Cell phones, satellite tracking and high-resolution cameras are not cheap to come by, but happily for the industries that use them, costs for their development have been partly picked up by defence budgets.
More than half of the US government budget for research and development is spent on defence. The UK defence R&D budget is more than a third of total government spending on research, and for France and Spain, this spending is around a quarter of the total. In 1999, US spending on defence R&D was 0.45% of GDP, and the UK and France were the next in rank, at 0.26% and 0.22% respectively.
In 1998, these three countries accounted for almost 90% of total OECD-area spending in defence R&D. The US accounted for almost 80%, and France and the UK accounted for 6% each, with Korea and Spain not far behind. That said, for the last decade military spending in OECD countries has been steadily declining. Research and development followed this trend, with the biggest decreases in Sweden by 0.23%, the US by 0.21%, and France by 0.20%.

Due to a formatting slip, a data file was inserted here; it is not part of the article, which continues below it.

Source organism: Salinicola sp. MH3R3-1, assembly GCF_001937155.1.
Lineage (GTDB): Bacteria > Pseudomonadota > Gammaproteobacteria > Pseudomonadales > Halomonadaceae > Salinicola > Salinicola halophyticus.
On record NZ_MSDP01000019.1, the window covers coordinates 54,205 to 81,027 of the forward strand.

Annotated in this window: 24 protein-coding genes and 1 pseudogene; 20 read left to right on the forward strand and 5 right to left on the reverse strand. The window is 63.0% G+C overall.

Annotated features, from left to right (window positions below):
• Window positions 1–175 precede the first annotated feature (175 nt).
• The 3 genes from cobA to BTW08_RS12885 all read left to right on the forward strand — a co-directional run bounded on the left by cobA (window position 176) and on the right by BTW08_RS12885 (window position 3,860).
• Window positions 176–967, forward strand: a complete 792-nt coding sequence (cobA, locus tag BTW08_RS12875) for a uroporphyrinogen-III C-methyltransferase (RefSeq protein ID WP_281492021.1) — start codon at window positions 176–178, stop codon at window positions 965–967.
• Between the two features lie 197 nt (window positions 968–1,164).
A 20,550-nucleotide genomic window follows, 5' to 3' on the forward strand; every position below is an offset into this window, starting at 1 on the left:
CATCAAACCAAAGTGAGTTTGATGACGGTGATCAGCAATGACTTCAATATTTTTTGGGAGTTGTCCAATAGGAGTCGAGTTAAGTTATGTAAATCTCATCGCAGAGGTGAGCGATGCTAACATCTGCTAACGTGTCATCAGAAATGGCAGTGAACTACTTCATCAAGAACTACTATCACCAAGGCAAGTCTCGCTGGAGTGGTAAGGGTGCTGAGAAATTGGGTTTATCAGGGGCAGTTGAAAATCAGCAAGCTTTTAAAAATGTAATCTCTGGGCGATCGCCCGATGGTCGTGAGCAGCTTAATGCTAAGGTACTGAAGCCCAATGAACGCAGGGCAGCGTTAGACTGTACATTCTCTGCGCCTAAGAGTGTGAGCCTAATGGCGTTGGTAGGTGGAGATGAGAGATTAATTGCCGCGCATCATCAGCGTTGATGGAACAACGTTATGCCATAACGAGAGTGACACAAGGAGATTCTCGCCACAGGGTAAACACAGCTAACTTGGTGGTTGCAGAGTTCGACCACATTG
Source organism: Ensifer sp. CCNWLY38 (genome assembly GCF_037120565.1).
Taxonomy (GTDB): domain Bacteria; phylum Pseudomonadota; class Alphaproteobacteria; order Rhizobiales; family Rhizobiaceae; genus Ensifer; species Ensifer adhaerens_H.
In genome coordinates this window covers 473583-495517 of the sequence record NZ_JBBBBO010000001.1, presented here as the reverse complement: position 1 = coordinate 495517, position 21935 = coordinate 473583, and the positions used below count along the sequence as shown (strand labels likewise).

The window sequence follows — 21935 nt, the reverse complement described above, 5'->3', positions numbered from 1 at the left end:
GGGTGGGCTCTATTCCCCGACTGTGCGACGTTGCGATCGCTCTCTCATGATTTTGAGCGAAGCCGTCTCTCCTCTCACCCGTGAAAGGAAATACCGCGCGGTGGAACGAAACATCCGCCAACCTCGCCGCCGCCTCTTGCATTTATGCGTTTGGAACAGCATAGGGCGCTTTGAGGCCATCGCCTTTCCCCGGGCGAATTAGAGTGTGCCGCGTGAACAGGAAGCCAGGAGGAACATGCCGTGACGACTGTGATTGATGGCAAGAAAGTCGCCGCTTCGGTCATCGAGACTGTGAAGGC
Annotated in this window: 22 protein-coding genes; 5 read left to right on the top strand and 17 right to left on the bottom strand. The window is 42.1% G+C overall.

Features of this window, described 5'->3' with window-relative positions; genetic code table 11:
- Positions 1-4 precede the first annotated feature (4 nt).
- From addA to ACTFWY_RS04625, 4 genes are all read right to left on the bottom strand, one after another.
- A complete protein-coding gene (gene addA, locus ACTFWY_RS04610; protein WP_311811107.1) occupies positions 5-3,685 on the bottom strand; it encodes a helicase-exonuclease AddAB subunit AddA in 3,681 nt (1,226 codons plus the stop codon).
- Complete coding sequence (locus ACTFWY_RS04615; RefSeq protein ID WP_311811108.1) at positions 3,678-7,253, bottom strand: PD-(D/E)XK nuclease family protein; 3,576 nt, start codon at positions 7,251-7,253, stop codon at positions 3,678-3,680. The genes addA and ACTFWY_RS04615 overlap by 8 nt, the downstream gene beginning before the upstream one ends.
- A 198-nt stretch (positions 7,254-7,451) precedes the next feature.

• Science, Technology and Industry Scoreboard: Towards a Knowledge-Based Economy, OECD, 2001.
©OECD Observer No 229, November 2001